More than 2.5 million people visit The Alamo every year.
Visitors walk through Alamo Plaza. Credit: Scott Ball / San Antonio Report

Many San Antonians have called, emailed, and attended Council meetings to ask their district’s representative one burning question: What is City Council going to do about the Alamo?

At this point, all that remains for Council to weigh in on are street closures and land leases. A May 2017 vote on the conceptual Alamo plan, which included only four current Council members, laid the path forward for several items in the current proposed Alamo plan, including the relocation and repair of the Cenotaph.

While most San Antonians agree the Shrine of Texas Liberty should be protected and enhanced for all to enjoy for years to come, many of us – including myself – remain unconvinced the proposed changes to the Alamo are warranted and necessary.

The Cenotaph should not be relocated

As many times as I have visited the Alamo, never once have I heard someone claim the Cenotaph ruins the view of the Alamo or the experience of walking the grounds. Instead, visitors immediately recognize the battle site memorial as a tangible marker of the sacrifice made.

A monument honoring the fallen heroes of the Alamo does not need to be subject to a potentially damaging move in order to make way for a larger pedestrian area and grander view. The Cenotaph’s location is both stoic and historic, and the reasons for moving it do not appear to be in the best interest of the Cenotaph or families of the soldiers it memorializes.

For many Alamo-defender descendants, the Cenotaph is a family headstone, and to move it without their blessing would be a dishonor. This isn’t just the opinion of a few folks who continue to address City Council – it’s a feeling shared across town. Six new members have joined City Council since the Cenotaph’s fate was first decided – Let’s revisit that yes vote from May 2017 to see if our current Council feels differently.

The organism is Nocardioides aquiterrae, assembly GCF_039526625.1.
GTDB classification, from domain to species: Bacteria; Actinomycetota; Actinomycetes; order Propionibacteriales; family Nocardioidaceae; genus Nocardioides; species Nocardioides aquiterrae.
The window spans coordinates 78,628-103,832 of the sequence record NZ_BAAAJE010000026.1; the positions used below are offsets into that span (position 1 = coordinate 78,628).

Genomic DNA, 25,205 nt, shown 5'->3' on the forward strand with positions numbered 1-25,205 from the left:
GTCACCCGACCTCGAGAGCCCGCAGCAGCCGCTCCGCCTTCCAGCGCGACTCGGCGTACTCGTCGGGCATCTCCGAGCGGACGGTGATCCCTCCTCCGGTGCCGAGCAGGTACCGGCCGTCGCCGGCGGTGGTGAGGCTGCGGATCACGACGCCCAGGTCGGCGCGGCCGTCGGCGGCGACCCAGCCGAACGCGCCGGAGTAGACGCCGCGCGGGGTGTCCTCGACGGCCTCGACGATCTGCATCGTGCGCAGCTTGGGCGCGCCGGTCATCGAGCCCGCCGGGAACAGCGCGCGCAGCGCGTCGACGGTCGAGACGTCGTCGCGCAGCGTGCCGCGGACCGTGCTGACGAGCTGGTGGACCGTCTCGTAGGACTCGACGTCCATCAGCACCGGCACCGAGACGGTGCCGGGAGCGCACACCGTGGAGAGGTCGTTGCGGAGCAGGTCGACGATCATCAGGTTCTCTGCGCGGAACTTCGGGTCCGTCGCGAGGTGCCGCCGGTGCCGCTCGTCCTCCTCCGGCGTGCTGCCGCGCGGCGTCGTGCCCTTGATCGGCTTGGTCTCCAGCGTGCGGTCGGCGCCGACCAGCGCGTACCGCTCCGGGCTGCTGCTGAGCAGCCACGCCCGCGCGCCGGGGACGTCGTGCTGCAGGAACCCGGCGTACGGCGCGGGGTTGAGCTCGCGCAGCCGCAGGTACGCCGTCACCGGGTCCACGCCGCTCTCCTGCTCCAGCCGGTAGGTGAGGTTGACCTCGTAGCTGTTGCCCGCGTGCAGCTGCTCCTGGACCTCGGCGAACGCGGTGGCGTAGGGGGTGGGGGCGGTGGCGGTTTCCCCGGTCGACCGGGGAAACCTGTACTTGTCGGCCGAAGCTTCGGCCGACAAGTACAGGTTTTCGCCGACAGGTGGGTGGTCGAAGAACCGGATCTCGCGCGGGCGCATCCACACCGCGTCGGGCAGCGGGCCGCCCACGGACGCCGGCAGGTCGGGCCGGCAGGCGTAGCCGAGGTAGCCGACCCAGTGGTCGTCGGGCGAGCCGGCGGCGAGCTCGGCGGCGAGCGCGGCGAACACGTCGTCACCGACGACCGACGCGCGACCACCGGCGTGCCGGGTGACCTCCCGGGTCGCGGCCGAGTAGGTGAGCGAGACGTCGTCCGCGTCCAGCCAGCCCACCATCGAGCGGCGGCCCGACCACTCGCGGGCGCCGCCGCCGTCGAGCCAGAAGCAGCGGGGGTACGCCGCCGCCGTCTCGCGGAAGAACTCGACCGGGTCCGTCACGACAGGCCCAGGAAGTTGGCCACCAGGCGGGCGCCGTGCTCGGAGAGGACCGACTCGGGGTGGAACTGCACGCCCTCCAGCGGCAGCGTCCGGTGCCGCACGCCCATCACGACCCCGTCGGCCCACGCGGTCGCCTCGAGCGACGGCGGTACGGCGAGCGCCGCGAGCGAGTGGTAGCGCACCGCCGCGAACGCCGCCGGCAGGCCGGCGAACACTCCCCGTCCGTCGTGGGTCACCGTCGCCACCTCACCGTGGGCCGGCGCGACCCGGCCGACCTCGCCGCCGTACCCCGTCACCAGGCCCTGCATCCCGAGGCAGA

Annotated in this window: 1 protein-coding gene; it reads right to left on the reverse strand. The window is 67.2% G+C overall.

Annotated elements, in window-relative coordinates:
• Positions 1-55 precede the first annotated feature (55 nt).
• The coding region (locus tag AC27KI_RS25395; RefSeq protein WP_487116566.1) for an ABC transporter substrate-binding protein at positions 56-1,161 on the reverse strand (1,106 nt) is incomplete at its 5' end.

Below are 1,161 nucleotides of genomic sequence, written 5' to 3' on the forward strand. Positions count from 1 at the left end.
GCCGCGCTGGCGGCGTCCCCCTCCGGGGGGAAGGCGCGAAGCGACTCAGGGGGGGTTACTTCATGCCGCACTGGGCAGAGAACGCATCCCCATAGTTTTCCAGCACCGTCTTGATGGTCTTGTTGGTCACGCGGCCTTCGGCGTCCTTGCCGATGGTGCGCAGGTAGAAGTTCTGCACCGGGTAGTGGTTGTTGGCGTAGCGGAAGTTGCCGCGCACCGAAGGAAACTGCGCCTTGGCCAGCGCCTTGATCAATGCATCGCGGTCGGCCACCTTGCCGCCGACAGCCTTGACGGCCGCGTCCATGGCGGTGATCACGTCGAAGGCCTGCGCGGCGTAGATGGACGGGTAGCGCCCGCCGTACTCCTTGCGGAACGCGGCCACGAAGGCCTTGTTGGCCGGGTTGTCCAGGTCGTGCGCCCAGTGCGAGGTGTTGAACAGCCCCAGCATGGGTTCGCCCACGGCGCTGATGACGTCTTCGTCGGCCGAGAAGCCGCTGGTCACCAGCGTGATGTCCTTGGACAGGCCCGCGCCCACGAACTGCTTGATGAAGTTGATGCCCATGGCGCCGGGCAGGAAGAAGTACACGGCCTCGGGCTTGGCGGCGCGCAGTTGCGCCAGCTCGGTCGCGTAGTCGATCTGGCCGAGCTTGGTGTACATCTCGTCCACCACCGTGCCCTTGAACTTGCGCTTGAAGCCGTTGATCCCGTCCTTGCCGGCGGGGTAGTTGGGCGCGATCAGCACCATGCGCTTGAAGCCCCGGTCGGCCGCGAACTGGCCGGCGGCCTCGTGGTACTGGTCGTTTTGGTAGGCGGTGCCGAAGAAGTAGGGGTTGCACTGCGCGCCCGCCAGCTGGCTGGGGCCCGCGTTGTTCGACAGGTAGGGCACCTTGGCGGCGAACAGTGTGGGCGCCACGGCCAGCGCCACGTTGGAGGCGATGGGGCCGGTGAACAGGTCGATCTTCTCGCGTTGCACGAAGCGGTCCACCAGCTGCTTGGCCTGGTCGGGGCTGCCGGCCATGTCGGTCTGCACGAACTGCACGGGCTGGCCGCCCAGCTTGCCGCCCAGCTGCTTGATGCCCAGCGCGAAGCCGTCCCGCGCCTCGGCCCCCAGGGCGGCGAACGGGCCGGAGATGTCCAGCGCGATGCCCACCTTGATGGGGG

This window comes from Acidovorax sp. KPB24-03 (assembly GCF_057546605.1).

The three historic buildings in Alamo Plaza should be converted into a new museum

Though many citizens across San Antonio believe the Crockett Block, Palace Theater, and Woolworth buildings are historically and architecturally significant, their fate as standing monuments of time remains unclear. These buildings can and should be converted into a new museum for the Alamo, not torn down to make way for a new development.

Many other historic buildings in San Antonio have been successfully converted for new uses, and the State should be willing to repurpose the three in Alamo Plaza in the same spirit.

Historic preservation is a familiar concept for San Antonio – We pride ourselves on salvaging old buildings and repurposing them with new life. The historic buildings in front of the Alamo have major significance to the changing times in San Antonio, and we should continue that pattern with the heart and soul of our city.

Request for Qualifications is underway for the Alamo Museum that includes a historic assessment component. I hope the State and the firms competing for this contract share the same interest in retaining and converting these buildings into a museum.

We should not close streets surrounding the Alamo